The Dow Jones Industrial Average has been on a tear over the last few days and was flirting with statistically exiting the bear market it entered only two weeks ago, but is the Dow rally sustainable?

Markets have been extremely volatile since crashing off record-highs in February, and the Dow even managed its best day since 1933 Tuesday, bouncing 11% after Monday’s 3% dip. The index was flirting with 20% gains since Monday’s low during Thursday trading, which is technically considered bull market territory.

Dow rally

Of course the index is still around 25% off it’s Feb. 12 record-high close of 29,551 points, but market historians and other analysts aren’t so optimistic about more big swings up like this until they show some sustainability.

Other major U.S. indexes aren’t keeping up with the Dow rally, either. The S&P 500 is up around 11% this week, while the Nasdaq composite is floating around 10% gains.

“We’re in this intermediary phase where we’re going to have big up periods and big down periods. I don’t think the coast is clear. I’d be a buyer on red days, if you will, and a trimmer on green days. Expect choppiness,” Bob Doll, chief equity strategist at Nuveen Asset Management, told Bloomberg TV.

Banyan Hill Publishing Chartered Market Technician Chad Shoop is in the same boat as Doll, and he’s taking advantage of the Dow rally that’s being fueled by the announcement of a major coronavirus stimulus bill to prop up the U.S. economy.

“While the near 20% bounce in stocks looks great, I’m not buying into it. Instead, I’m selling and adding bearish trades,” Shoop said. “Stocks are bouncing after a huge sell-off after finally getting a stimulus package they were looking for.”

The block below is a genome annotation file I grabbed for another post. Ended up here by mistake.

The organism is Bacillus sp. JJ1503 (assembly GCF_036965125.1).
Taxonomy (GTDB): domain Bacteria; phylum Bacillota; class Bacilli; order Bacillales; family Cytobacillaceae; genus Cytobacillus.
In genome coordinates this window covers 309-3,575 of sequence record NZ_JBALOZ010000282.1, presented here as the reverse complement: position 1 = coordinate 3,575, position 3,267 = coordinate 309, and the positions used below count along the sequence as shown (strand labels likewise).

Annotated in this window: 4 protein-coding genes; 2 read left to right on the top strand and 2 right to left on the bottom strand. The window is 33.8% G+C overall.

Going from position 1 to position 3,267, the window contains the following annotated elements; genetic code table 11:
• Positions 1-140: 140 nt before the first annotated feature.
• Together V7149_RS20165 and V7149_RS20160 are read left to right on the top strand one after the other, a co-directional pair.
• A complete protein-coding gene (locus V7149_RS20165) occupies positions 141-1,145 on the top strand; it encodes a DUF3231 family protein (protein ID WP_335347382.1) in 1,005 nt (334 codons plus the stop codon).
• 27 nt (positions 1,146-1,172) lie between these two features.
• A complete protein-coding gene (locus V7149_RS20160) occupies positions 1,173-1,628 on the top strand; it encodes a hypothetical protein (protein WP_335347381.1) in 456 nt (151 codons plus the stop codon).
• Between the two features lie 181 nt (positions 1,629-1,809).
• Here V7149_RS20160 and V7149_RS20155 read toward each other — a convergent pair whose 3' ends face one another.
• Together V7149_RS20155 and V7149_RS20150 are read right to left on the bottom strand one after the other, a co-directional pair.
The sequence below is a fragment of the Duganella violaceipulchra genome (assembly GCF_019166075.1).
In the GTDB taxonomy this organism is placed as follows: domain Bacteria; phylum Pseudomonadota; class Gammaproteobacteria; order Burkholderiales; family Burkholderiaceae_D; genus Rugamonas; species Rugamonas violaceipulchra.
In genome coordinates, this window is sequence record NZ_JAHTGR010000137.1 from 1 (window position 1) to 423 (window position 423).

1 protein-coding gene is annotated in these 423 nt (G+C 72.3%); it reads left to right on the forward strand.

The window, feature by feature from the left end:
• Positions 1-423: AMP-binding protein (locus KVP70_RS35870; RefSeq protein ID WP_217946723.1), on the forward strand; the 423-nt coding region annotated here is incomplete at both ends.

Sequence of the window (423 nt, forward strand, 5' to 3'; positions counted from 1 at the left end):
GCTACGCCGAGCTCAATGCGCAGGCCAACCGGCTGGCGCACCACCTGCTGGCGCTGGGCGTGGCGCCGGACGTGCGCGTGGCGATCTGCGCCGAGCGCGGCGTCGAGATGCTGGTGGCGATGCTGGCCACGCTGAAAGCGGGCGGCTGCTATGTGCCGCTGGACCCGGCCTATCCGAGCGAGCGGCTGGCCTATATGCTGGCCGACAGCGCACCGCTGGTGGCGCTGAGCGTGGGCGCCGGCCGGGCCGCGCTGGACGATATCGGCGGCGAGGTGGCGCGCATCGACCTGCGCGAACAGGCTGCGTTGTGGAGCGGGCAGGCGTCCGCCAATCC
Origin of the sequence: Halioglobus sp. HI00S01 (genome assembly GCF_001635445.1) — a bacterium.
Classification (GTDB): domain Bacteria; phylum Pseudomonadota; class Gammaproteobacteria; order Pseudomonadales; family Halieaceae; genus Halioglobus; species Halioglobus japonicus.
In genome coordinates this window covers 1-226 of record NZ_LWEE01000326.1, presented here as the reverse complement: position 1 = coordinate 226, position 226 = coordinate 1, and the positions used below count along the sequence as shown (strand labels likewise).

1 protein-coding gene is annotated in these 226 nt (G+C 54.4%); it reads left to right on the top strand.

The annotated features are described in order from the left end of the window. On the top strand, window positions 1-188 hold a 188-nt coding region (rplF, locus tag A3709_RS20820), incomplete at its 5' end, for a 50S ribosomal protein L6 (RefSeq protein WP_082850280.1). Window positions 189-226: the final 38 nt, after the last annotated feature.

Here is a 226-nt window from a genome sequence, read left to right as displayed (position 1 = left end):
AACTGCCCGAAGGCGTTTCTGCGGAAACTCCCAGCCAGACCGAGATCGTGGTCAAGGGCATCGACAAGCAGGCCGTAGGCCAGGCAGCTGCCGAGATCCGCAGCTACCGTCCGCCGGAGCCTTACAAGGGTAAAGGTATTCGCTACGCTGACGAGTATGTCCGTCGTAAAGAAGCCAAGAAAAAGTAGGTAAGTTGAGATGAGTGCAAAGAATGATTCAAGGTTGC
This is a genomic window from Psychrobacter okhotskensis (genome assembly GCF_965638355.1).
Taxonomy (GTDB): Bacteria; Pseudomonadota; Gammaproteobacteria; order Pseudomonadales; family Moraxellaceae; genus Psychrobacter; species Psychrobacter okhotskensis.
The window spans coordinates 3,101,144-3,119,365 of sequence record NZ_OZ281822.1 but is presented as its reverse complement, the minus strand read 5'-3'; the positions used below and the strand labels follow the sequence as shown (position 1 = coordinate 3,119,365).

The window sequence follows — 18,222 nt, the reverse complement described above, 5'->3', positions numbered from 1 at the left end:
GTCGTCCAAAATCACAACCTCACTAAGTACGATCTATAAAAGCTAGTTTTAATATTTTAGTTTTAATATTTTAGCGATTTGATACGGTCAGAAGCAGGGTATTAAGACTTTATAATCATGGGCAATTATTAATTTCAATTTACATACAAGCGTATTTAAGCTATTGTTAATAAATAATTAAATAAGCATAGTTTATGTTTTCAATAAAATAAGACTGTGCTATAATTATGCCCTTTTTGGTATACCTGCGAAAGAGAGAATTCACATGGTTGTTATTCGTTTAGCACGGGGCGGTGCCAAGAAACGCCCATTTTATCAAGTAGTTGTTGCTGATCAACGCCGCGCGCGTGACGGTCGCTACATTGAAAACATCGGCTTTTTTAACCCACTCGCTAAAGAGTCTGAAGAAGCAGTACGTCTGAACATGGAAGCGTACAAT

The U.S. Senate unanimously passed a $2 trillion stimulus package that includes direct payments to most Americans, unemployment insurance and loans for businesses. The House of Representatives is set to vote on the bill Friday. Shoop thinks more boosting will come, though, as the economy takes more short-term hits.

“We’ll need more stimulus,” he said. “And the economic data that supports that is just beginning. Today we saw that jobless claims shattered previous records and even were twice as bad as current estimates, coming in at 3.3 million filing for unemployment benefits. That’s just the start.”

The Dow rally has been buoyed largely by Boeing Co. (NYSE: BA), which has surged around 70% this week as the struggling plane-maker seeks government aid from the stimulus package.

Bloomberg found that one-fifth of the Dow rally this week was fueled by Boeing’s rise. Home Depot Inc. (NYSE: HD) and UnitedHealth Group Inc. (NYSE: UNH) also made up another 10% of the Dow’s gain the past few days.

“There is no doubt some of the names that have been destroyed in the past week were driven there by force selling and fear,” Manulife Investment Management’s Nathan Thooft told Bloomberg. “And we are now seeing some people take a step back and say, ‘Wait, these names are not going away.'”

The Dow had dropped 37% from Feb. 12’s close to Monday’s low, and some analysts think those lows could be tested again.

“The temptation is to breathe a sigh of relief that the waterfall is over and jump back into the market,” Ed Clissold, Ned Davis Research CFA, said. “History suggests that a more likely scenario is a basing and testing period that includes a breaching of the waterfall lows.”

Shoop agrees with this sentiment on the Dow rally and what’s to come concerning the economy.

“This is just the start,” he said. “The economic data is going to get a lot worse in the short-term, and that’s going to cause another round of selling next week.”